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While it’s true that Juan Williams was unfairly and unreasonably fired from National Public Radio for the crime of showing insufficient enthusiasm for burqa-clad airline passengers, conservatives should think twice before making the mistake of concluding that Williams is a fair and balanced commentator himself, his new contract with Fox notwithstanding. The reason is that in both his first public statement after his firing as well as the statement that inspired it, Williams committed a much more significant calumny that somehow managed to escape the conservative media’s attention.
“Yesterday NPR fired me for telling the truth. The truth is that I worry when I am getting on an airplane and see people dressed in garb that identifies them first and foremost as Muslims. This is not a bigoted statement. It is a statement of my feelings, my fears after the terrorist attacks of Sept. 11 by radical Muslims. In a debate with Bill O’Reilly I revealed my fears to set up the case for not making rash judgments about people of any faith. I pointed out that the Atlanta Olympic bomber – as well as Timothy McVeigh and the people who protest against gay rights at military funerals – are Christians but we journalists don’t identify them by their religion.”
– “I was fired for telling the truth,” Fox News, Oct. 21, 2010
I have no doubt that Williams was telling the truth about his tendency to worry when he’s boarding a plane in the vicinity of Muslims. While homicidal extremists are obviously a small percentage of the global Muslim population, neither Williams nor anyone else has any way to distinguish between a third-generation American whose grandparents immigrated from Turkey and a Hezbollah suicide warrior. But he was most certainly not telling the truth when he claimed that Timothy McVeigh, executed for the Oklahoma City bombing, was a Christian.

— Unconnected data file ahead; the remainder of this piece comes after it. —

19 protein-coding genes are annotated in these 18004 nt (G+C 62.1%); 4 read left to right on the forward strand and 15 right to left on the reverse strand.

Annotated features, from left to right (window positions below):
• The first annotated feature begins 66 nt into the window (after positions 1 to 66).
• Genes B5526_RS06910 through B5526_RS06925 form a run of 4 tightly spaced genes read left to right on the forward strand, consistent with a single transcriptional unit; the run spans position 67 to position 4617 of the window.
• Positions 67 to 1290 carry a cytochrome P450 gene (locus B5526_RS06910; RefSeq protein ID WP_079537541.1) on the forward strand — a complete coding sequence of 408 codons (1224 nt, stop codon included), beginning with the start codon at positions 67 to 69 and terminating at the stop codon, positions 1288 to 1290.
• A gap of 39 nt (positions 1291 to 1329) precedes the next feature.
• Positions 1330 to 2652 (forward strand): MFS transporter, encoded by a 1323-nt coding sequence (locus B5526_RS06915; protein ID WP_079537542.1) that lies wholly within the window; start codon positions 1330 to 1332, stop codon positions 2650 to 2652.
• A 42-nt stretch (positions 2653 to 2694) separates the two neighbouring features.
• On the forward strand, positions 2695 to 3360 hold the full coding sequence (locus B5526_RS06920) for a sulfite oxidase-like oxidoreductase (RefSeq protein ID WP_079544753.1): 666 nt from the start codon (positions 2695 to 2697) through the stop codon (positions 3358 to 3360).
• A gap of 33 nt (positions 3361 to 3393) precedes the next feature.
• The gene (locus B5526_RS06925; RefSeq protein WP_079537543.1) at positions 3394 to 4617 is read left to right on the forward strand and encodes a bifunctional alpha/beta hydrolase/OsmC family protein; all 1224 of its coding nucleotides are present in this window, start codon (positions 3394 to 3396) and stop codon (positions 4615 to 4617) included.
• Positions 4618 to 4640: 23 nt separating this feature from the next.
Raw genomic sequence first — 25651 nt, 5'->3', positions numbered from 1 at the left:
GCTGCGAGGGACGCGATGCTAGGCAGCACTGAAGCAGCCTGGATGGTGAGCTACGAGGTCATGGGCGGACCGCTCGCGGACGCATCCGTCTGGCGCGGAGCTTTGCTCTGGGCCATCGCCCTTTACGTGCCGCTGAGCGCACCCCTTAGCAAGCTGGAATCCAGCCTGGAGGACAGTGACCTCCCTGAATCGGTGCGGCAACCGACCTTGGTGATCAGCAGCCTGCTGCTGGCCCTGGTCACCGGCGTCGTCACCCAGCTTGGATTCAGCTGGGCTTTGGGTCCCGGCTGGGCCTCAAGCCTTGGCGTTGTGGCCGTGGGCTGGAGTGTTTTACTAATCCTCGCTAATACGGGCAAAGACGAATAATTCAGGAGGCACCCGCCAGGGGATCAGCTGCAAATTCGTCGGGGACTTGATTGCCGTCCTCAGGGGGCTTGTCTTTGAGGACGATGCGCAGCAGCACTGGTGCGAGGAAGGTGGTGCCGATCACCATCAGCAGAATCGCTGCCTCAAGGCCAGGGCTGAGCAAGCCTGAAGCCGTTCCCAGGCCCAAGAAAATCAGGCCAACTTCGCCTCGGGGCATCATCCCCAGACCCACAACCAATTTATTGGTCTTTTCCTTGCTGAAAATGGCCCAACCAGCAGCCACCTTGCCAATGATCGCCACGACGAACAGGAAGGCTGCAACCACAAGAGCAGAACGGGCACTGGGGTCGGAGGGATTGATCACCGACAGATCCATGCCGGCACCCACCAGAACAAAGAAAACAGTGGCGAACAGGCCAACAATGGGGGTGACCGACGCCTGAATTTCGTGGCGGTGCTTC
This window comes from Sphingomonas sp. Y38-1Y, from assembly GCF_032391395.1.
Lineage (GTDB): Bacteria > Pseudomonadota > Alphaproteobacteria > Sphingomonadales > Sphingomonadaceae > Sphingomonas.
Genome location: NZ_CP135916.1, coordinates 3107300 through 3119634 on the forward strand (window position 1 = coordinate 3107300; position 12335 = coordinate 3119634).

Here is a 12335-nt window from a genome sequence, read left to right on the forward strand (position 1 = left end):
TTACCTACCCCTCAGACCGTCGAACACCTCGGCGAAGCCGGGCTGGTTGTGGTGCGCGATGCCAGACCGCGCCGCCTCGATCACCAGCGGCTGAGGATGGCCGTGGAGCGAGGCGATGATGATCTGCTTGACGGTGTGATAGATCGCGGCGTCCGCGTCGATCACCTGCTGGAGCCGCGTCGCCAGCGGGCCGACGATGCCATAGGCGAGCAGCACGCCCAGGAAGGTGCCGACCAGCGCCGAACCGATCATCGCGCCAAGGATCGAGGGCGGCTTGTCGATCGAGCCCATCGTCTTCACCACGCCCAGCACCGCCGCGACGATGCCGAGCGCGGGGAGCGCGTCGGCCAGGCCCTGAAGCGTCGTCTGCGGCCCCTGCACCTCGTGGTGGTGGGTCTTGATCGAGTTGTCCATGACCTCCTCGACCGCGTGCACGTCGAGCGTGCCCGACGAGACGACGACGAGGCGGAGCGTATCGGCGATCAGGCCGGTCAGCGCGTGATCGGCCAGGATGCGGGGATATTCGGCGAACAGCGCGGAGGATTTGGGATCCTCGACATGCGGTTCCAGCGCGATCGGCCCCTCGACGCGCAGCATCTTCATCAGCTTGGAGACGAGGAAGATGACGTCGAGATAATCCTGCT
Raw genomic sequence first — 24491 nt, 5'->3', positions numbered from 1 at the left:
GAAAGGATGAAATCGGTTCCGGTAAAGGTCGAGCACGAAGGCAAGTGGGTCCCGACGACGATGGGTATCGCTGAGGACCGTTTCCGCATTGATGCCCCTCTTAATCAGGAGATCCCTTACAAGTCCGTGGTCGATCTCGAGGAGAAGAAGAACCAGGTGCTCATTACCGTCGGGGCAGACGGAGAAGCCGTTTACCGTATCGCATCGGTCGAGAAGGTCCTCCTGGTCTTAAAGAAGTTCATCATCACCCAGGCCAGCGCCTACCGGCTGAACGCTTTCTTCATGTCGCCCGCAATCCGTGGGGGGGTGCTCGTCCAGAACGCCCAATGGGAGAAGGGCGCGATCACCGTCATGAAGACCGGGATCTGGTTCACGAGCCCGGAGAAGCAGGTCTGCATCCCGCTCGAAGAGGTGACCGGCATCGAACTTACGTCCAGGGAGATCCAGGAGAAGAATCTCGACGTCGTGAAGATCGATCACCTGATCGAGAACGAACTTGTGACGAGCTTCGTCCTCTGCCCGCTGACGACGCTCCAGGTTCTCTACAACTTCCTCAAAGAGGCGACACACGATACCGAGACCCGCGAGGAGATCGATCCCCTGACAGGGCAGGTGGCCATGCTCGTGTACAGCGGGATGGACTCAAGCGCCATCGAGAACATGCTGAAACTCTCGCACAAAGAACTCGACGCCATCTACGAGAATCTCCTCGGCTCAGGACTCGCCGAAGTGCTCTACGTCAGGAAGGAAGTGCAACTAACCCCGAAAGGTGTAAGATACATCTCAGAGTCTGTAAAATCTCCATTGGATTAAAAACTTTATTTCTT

McVeigh was quite clear on his religion. It was not Christianity. “Science is my religion,” he declared. And yet, I have never seen a single individual in either media, mainstream or conservative, blame the Oklahoma City bombing on scientists.
Williams is hardly alone. Rob Reiner lived up to his historical television role as Meathead on Bill Maher’s show when he launched a remarkably ironic assault on the tea party. “They’re selling stupidity and ignorance. I’ve never seen an election cycle with more ignorance than this one. … Hitler, by the way, never got more than 33 percent of the vote ever in Germany. He wasn’t a majority guy.”
But the ignorance is Reiner’s. He clearly doesn’t know that parliamentary governments like the historical Weimar Republic or most current European governments are not two-party systems and therefore tend to operate on the basis of coalitions rather than majorities. Margaret Thatcher, for example, came to power in 1979 on the basis of her Conservative Party winning 35.8 percent of the vote. Prior to the National Socialists rise to power, the most electorally successful party in Germany was the Social Democratic Party, or SDP, which hit the pre–World War II heights of its popularity with the voting populace in 1919, when it controlled 39 percent of the Reichstag.
Hitler and his National Socialists were actually more democratically successful than any rival party in the history of the Weimar Republic, winning not one, not two, but three elections with more than 33 percent of the vote, Mr. Reiner’s erroneous assertion notwithstanding. Starting with the September 1932 election, the National Socialists won 37.3 percent, 33.1 percent and 43.9 percent in the three elections that preceded Hitler’s rise to reich chancellor.
In fact, the 43.9 percent support for the German National Socialist Workers Party in the March 1933 election is still the second-highest vote total ever recorded by a German political party; it was surpassed only by the 45.8 percent of the vote recorded by the Social Democratic Party in 1972.
Furthermore, in a series of four plebiscites (national referenda) that granted public approval to Hitler’s actions, he averaged 95.9 percent of the vote with 95.5 percent voter turnout. Hitler was not merely “a majority guy.” He was the most democratically approved political leader in the history of modern democracy.
The provable stupidity and ignorance of the Left isn’t limited to the media and Hollywood, either. Recently, the left-wing blogosphere, led by Markos Moulitsas, was so busy laughing at what they thought was Sarah Palin’s mistake in connecting the tea party to 1773 when they all knew that it had something vaguely to do with 1776, they didn’t realize they were inadvertently revealing their own historical illiteracy.
The Boston Tea Party took place on Dec. 16, 1773.
Despite its posturing, the Left is not intelligent, informed or educated. It is merely credentialed, which should never be mistaken for the aforementioned three things. As a general rule, it is always wise to assume that whenever a progressive individual makes a statement intended to ridicule the intelligence or knowledge base of someone else, he probably doesn’t actually know what he is talking about. To paraphrase Ronald Reagan, doubt and verify.